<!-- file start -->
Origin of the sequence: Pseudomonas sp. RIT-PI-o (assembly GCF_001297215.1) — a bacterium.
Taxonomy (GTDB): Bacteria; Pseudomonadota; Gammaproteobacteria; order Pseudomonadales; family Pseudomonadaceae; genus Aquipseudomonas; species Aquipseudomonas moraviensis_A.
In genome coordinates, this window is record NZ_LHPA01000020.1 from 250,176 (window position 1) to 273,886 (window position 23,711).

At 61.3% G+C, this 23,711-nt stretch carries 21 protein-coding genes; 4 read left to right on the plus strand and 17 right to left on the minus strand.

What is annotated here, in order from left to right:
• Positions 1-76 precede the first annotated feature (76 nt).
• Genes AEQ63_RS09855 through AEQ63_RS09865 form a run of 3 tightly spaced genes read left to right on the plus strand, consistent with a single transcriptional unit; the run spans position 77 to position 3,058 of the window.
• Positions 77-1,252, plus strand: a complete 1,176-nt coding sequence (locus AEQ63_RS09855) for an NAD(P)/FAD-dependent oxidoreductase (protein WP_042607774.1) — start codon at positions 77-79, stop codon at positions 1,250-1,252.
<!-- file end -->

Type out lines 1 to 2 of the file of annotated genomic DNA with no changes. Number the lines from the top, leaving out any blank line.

Origin of the sequence: Pseudomonas sp. RIT-PI-o (assembly GCF_001297215.1) — a bacterium.
Taxonomy (GTDB): Bacteria; Pseudomonadota; Gammaproteobacteria; order Pseudomonadales; family Pseudomonadaceae; genus Aquipseudomonas; species Aquipseudomonas moraviensis_A.